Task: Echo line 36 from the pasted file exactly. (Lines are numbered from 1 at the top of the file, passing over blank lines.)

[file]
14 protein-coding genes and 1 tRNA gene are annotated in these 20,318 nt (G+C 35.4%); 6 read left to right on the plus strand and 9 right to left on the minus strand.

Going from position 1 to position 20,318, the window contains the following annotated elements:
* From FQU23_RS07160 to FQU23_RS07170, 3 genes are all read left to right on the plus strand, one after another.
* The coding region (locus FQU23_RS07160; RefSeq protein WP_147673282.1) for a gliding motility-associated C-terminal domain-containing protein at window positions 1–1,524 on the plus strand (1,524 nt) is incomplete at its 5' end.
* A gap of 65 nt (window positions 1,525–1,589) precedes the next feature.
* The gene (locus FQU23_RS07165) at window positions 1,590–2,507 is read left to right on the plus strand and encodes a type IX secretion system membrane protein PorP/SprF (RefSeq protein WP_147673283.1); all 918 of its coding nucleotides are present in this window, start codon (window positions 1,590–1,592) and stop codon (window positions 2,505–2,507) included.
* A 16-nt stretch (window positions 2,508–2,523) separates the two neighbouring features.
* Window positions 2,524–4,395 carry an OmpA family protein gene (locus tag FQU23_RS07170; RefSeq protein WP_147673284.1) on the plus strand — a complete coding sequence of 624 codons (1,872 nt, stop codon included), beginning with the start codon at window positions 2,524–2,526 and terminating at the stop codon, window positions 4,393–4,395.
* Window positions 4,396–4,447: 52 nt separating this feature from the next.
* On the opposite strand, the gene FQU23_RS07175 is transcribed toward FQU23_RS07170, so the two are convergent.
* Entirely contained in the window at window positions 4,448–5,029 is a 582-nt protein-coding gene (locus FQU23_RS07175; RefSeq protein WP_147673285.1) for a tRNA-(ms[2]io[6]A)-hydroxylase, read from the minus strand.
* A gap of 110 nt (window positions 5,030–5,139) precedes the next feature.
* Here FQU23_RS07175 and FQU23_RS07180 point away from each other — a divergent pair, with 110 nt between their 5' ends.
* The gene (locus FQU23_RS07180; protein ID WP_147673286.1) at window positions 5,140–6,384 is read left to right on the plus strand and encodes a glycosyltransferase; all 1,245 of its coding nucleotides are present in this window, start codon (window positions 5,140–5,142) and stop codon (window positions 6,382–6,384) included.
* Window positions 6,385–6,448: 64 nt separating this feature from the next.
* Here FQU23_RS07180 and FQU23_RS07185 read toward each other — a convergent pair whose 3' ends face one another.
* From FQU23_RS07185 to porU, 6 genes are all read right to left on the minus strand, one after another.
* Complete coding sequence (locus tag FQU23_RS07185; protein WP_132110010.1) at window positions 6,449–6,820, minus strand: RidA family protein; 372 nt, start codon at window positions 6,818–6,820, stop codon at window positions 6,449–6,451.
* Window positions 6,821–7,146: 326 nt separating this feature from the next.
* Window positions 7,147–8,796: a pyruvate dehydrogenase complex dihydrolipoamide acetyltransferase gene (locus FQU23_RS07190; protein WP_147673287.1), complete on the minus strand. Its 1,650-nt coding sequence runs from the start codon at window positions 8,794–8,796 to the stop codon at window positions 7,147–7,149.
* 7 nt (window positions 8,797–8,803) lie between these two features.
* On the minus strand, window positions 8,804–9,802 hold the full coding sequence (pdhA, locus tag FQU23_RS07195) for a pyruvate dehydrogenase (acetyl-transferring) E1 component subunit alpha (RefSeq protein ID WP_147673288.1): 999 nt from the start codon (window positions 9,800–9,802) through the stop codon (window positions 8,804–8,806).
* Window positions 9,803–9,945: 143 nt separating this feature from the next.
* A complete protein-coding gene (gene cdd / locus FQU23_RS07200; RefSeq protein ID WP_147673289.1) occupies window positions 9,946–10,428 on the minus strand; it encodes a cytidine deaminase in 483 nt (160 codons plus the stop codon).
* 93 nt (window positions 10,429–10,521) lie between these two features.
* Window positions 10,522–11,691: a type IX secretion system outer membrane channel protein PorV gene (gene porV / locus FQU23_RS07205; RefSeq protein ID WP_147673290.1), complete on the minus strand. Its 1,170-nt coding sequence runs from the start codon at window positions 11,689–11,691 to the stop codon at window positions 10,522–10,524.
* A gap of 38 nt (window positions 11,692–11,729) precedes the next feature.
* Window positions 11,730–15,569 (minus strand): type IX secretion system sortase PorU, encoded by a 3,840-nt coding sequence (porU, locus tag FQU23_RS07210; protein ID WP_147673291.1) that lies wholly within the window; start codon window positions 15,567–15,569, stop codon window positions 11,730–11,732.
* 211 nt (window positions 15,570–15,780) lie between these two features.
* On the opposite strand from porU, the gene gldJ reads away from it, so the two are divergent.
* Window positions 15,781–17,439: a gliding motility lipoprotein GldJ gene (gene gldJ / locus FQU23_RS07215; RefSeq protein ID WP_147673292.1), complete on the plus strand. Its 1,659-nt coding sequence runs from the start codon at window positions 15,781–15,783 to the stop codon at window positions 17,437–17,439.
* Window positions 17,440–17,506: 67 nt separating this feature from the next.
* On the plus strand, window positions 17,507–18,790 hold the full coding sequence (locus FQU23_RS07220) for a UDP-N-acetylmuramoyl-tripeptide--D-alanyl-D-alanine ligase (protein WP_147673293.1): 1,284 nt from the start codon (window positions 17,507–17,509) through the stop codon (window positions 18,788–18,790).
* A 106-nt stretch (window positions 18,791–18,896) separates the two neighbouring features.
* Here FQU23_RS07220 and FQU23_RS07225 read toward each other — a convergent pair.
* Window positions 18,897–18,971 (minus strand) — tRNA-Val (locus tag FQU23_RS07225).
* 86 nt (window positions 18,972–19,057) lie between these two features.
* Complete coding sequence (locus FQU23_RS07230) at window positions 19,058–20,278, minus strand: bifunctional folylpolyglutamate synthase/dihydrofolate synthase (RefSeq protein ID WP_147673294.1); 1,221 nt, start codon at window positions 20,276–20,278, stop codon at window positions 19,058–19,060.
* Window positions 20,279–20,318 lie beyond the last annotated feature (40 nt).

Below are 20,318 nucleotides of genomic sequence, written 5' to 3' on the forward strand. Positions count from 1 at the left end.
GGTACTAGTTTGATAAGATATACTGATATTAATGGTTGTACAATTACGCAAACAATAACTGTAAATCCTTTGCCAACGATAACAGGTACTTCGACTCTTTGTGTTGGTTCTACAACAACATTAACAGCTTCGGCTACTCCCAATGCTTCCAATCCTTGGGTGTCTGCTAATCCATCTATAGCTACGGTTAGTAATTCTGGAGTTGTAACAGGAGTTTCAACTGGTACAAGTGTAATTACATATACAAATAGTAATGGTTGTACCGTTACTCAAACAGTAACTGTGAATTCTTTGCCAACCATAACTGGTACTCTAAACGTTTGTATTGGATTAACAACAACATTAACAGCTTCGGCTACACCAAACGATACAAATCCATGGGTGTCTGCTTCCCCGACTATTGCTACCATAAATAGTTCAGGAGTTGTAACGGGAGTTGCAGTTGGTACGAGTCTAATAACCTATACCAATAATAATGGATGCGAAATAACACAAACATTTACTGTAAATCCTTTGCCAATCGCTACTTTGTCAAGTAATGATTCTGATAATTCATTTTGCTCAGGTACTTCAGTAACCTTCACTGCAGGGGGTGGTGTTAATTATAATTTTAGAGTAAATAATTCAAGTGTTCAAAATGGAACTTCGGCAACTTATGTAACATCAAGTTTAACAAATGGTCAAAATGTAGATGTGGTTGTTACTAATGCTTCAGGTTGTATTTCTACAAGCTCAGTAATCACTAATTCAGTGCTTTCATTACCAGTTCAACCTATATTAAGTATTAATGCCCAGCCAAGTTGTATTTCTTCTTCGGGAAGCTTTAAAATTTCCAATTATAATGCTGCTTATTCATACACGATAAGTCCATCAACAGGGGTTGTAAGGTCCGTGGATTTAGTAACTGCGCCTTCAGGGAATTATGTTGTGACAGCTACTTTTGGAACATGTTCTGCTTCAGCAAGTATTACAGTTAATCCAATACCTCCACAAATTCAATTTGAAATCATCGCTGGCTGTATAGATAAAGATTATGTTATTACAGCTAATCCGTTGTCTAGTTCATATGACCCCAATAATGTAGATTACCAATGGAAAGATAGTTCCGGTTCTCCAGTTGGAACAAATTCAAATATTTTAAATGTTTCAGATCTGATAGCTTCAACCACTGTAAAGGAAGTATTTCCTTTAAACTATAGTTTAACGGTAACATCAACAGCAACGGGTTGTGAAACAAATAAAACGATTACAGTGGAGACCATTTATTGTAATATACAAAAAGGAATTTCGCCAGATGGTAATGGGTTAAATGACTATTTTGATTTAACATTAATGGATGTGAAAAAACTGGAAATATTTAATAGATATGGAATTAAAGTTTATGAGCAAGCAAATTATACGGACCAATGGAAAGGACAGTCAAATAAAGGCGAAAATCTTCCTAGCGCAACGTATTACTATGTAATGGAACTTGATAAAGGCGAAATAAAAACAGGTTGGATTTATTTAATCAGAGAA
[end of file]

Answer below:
* Window positions 18,897–18,971 (minus strand) — tRNA-Val (locus tag FQU23_RS07225).